An Armagh father has hit out at the lack of winter maintenance on a Keady road after his teenage daughter smashed her new car on a patch of black ice earlier this week.
Sean Mone, whose daughter Courteney wrote her car off months after purchasing it, has made an impassioned plea for gritters on the Clea Road, on the outskirts of Keady.
For years there have been calls for action on the road during the winter months, with accidents and near misses reported religiously on an annual basis.
The road is also home to Clea Primary School, however, the Department of Infrastructure – responsible for the roads – have insisted over the years that traffic volumes on the road do not warrant Roads Service going out of their way to salt.
“I know this has been an ongoing issue for years,” said Sean, speaking to Armagh I this evening.
“My 17-year-old daughter had just passed her test in April this year,” he explained. “She worked many hours in her part–time job whilst still in school full time, in order to save every penny she had for a car. Her insurance alone cost in excess of £2,500.
“Both myself and her mum had constantly been telling her to be careful on the roads, even more so now that it was in the winter months, where there was a danger of ice and frost.”
However, despite their warnings – and Courteney’s conservative driving, disaster struck.
“On Thursday night – the first night of a hard frost on the roads – my daughter had just finished work at 11pm and was heading home along the Clea Road.
“On a straight part of the road her car hit ice an slid off the road and into the ditch, narrowly missing a steep drop on the road side.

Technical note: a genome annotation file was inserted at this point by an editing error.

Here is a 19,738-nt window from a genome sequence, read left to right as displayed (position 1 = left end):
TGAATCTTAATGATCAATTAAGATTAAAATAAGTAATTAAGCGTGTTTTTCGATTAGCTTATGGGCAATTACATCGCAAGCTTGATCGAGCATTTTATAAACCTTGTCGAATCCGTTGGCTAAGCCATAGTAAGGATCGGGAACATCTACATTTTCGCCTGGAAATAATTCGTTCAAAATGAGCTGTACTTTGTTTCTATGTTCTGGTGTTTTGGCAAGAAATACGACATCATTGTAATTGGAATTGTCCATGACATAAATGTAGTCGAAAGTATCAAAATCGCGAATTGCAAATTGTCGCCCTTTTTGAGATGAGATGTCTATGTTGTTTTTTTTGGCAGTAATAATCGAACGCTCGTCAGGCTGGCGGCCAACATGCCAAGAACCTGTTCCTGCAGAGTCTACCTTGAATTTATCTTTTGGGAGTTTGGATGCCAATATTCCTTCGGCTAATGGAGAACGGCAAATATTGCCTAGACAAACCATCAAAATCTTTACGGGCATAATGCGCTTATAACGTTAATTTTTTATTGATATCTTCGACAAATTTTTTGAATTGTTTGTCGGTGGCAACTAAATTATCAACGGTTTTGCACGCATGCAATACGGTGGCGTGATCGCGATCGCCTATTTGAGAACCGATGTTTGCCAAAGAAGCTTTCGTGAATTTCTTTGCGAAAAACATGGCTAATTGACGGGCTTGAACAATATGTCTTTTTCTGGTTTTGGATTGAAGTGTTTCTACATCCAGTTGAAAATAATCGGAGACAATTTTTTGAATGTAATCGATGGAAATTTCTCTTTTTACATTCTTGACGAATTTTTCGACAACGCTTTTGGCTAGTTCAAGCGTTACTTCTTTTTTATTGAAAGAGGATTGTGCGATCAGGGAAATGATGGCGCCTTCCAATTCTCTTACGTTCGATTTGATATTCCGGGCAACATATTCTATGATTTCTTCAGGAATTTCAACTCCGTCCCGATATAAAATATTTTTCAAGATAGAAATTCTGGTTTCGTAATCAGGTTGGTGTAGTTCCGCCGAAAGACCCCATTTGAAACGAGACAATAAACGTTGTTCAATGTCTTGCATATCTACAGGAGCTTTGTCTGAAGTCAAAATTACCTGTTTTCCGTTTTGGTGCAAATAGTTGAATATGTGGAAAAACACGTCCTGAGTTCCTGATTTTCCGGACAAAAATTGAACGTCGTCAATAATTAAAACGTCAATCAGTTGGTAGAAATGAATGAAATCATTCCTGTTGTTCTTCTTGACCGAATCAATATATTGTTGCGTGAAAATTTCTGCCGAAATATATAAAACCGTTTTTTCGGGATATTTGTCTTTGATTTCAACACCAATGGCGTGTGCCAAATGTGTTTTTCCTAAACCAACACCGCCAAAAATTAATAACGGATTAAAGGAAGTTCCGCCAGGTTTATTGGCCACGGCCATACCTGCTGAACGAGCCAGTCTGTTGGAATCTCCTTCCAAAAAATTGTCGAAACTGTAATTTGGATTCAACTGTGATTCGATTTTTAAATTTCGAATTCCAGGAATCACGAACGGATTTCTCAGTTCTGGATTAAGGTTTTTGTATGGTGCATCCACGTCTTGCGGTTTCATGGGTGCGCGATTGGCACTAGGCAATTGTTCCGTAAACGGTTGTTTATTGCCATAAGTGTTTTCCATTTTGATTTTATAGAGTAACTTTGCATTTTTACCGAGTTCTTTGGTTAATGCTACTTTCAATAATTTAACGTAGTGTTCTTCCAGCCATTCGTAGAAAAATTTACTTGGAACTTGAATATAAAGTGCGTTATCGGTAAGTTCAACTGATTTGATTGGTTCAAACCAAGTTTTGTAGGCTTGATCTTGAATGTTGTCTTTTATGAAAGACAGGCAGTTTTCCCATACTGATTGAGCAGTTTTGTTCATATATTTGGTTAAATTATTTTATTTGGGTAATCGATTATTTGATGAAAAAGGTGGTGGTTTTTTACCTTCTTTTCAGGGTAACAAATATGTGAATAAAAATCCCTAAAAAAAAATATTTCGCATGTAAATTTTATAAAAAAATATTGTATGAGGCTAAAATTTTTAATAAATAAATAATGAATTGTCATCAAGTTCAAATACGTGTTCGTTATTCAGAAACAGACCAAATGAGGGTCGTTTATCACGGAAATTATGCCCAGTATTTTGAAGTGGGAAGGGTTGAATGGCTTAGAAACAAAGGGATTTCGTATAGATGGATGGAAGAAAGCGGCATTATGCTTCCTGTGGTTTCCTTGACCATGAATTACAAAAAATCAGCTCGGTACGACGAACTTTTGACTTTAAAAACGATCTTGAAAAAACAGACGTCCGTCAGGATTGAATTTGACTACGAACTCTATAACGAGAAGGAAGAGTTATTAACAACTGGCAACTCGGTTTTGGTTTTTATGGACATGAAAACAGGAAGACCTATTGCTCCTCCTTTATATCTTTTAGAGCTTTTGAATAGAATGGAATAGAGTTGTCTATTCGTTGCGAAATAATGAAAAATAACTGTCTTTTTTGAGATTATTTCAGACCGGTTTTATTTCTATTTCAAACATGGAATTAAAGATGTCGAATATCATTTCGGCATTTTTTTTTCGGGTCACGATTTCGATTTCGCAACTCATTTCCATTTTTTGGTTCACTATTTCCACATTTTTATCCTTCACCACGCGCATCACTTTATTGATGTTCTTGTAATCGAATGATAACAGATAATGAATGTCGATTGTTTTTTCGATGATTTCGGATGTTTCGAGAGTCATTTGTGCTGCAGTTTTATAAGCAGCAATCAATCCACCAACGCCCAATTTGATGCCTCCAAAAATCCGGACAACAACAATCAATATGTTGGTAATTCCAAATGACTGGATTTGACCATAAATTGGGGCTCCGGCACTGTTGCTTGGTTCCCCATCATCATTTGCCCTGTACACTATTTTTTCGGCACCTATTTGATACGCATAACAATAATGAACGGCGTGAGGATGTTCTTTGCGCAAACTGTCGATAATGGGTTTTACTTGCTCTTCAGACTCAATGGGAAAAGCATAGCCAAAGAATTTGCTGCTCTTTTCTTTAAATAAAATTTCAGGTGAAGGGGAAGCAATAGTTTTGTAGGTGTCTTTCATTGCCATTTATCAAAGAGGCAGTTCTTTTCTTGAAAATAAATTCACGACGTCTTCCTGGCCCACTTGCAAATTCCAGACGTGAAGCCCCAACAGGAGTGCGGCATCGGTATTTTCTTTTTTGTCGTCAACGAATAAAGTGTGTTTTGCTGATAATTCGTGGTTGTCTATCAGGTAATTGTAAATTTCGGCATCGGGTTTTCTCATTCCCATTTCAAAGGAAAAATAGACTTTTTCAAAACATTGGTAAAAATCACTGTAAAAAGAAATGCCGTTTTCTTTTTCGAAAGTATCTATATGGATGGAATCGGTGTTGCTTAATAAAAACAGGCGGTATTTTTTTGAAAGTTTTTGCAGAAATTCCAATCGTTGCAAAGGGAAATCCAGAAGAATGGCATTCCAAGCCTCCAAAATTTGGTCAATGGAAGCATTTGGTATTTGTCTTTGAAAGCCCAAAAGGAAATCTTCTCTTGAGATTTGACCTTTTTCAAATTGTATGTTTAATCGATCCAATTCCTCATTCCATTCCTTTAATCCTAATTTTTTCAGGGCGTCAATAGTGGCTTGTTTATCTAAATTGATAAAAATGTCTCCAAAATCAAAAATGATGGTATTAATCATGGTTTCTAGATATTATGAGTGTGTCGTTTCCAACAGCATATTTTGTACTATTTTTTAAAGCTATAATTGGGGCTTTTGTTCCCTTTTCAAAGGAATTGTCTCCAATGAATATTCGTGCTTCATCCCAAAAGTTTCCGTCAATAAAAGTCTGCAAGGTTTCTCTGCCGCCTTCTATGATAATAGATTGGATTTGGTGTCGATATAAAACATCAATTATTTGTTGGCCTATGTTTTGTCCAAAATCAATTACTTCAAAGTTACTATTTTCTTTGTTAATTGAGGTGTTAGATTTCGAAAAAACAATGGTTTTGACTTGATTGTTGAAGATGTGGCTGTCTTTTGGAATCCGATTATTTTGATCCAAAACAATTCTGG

“Her car is wrote off and she does not have the money to replace this to take her to school an her job.
“To say she is devastated is an understatement; she is traumatised – not just for the loss of the car but how close she came to serious injury or worse.
“Luckily enough she was the only car on the road at the time as this could have ended much worse.”
Sean added: “As a very concerned father I fear for her safety on the road in the future, especially as there is a refusal to salt this busy road, with many houses and a school on it.
“I would like to make an appeal to councillors and the Department to re-assess this before there is a serious accident or death on this road.”
Earlier this year, SDLP councillor Thomas O’Hanlon insisted it might have to take a tragedy before action is taken to try and improve public safety.
The most recent correspondence in response to local calls came in December 2016 when Roads Minister Chris Hazzard pointed to the outcome of a 2001 review of winter procedures.
He wrote to the councillor at that time, stating: “One of the key outcomes of that review, which was fully debated and accepted by the Assembly, was that the practice of targeting the limited resources available for this service, on the busier main through routes, should continue.
“The review also recognised that to include all school bus routes, would more than double the cost of the salting operation, and would involve the treatment of some very minor rural roads.
“Apart from the substantial initial capital investment that would be required, it would also cost over £5 million extra each year.”
Councillor O’Hanlon described the road as a “death-trap” earlier this year following reports of a number of accidents during a school run.
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